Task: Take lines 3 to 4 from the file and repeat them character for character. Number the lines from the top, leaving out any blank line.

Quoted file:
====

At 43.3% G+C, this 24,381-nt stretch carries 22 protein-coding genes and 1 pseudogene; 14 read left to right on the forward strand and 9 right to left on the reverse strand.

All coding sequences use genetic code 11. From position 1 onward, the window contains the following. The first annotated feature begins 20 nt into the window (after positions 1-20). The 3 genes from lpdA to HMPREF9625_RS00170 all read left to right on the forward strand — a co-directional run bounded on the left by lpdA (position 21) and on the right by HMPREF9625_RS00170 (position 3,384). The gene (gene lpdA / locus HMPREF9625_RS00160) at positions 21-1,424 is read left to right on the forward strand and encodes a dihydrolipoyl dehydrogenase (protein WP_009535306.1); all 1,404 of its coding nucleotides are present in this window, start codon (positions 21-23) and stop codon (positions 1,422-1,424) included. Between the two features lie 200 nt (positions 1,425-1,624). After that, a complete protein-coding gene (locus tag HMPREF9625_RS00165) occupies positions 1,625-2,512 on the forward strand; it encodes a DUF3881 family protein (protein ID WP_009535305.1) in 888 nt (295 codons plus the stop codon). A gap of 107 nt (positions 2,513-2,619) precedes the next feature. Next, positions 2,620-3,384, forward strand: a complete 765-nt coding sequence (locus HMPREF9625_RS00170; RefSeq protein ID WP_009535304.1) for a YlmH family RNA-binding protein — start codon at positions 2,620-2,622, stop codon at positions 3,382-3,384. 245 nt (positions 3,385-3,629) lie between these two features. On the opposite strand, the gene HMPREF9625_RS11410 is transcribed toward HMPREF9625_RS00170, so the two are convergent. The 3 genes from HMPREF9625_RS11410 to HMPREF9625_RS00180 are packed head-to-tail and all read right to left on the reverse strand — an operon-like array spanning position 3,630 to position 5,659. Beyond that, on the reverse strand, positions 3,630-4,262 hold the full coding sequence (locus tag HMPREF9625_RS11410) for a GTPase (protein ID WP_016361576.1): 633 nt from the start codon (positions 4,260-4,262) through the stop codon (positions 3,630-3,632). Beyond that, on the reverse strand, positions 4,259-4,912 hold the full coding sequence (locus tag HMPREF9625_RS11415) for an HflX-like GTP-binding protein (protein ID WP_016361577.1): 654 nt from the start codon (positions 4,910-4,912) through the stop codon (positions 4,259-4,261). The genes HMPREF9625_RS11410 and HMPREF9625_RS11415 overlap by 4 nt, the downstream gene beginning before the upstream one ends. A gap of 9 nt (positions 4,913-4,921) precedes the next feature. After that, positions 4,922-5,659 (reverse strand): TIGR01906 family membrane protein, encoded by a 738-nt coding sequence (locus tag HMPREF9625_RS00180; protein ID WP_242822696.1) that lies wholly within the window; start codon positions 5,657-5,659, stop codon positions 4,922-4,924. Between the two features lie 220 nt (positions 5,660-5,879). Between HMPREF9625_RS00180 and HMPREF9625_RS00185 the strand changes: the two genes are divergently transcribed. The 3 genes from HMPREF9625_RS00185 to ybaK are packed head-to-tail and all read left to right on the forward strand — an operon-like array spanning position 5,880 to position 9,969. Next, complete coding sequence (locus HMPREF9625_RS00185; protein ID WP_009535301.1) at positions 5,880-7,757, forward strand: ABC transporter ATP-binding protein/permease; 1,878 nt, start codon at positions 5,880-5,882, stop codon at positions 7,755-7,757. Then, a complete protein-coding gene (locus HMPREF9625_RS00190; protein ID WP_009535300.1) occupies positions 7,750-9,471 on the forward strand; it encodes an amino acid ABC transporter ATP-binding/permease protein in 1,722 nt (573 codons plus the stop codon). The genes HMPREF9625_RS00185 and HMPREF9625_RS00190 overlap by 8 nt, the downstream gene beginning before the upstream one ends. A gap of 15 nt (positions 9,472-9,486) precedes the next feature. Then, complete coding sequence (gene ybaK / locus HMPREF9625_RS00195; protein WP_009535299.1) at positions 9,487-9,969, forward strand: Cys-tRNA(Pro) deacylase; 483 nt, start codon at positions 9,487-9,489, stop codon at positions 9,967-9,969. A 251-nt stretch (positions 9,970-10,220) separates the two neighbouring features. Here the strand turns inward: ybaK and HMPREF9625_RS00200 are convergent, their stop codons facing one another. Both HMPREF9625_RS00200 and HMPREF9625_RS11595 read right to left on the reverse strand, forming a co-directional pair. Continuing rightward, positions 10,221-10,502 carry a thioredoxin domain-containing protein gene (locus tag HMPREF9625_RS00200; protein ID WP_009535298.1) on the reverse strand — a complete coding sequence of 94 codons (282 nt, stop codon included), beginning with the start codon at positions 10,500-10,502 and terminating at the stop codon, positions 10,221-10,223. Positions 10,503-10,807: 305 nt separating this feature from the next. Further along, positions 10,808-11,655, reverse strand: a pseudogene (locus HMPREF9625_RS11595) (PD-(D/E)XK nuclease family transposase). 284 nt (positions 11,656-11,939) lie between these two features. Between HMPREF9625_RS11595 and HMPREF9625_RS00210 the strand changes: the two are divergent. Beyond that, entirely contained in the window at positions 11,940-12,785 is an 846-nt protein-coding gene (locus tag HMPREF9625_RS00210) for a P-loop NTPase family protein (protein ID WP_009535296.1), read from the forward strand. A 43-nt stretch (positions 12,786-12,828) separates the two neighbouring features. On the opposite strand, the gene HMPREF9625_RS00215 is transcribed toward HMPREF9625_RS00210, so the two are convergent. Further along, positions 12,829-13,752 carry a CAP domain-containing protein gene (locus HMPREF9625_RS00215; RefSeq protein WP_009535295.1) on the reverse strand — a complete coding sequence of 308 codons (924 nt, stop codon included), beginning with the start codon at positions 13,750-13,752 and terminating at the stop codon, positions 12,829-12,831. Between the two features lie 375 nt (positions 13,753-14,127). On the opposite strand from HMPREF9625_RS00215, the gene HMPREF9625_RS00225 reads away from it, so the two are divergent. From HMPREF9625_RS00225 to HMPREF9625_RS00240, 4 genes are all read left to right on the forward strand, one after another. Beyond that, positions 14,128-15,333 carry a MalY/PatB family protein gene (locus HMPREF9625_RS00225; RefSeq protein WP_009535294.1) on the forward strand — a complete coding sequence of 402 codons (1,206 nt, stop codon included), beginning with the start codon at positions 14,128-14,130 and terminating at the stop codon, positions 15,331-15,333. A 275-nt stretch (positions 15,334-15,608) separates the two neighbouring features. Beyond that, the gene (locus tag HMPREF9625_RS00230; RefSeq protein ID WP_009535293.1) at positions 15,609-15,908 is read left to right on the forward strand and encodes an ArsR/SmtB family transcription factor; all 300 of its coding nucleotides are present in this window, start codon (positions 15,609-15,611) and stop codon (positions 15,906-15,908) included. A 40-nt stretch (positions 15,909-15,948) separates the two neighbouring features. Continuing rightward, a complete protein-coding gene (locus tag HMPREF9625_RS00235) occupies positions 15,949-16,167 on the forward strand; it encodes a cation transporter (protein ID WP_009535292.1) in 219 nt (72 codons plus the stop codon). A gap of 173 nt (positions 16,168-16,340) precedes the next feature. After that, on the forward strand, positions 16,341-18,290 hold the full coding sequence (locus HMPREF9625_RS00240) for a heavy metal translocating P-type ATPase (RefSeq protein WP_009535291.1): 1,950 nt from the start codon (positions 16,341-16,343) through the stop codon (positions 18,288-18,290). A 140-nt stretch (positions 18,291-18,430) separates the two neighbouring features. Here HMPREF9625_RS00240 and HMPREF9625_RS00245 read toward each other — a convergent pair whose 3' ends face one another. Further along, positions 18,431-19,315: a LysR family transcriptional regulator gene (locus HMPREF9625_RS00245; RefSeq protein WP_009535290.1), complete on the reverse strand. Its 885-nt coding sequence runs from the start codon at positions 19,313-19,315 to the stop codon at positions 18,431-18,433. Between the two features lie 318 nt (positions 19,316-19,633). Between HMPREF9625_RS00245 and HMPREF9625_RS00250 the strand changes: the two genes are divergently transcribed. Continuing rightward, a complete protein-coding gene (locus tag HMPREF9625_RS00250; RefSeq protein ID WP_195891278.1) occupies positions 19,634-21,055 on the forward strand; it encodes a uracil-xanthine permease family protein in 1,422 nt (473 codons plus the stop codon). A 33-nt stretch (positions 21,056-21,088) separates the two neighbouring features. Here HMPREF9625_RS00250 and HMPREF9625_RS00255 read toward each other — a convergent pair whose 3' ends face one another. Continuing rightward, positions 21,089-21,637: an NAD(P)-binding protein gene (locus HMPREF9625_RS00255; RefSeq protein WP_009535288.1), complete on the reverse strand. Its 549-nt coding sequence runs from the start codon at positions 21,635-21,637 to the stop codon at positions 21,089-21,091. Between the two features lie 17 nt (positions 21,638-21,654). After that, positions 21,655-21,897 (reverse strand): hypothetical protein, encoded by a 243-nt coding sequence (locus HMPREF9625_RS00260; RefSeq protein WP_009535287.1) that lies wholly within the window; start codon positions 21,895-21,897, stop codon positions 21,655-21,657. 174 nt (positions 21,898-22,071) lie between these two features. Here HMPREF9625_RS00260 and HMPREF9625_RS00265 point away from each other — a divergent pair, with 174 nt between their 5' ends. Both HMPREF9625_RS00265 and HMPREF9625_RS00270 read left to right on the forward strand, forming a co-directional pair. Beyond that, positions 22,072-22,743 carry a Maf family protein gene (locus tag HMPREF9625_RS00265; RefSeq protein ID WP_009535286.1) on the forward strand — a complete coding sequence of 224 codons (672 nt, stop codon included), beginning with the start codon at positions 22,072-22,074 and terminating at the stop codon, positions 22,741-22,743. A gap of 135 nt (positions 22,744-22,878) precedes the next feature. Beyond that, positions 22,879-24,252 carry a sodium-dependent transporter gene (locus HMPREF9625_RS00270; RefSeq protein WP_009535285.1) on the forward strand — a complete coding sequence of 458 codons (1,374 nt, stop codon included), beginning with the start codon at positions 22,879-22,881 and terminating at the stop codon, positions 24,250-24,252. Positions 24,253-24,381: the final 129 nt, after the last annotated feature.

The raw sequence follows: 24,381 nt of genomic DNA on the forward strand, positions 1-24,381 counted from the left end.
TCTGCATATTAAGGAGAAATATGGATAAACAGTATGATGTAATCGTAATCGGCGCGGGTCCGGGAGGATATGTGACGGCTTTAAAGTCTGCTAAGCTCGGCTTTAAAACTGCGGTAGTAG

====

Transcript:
The raw sequence follows: 24,381 nt of genomic DNA on the forward strand, positions 1-24,381 counted from the left end.
TCTGCATATTAAGGAGAAATATGGATAAACAGTATGATGTAATCGTAATCGGCGCGGGTCCGGGAGGATATGTGACGGCTTTAAAGTCTGCTAAGCTCGGCTTTAAAACTGCGGTAGTAG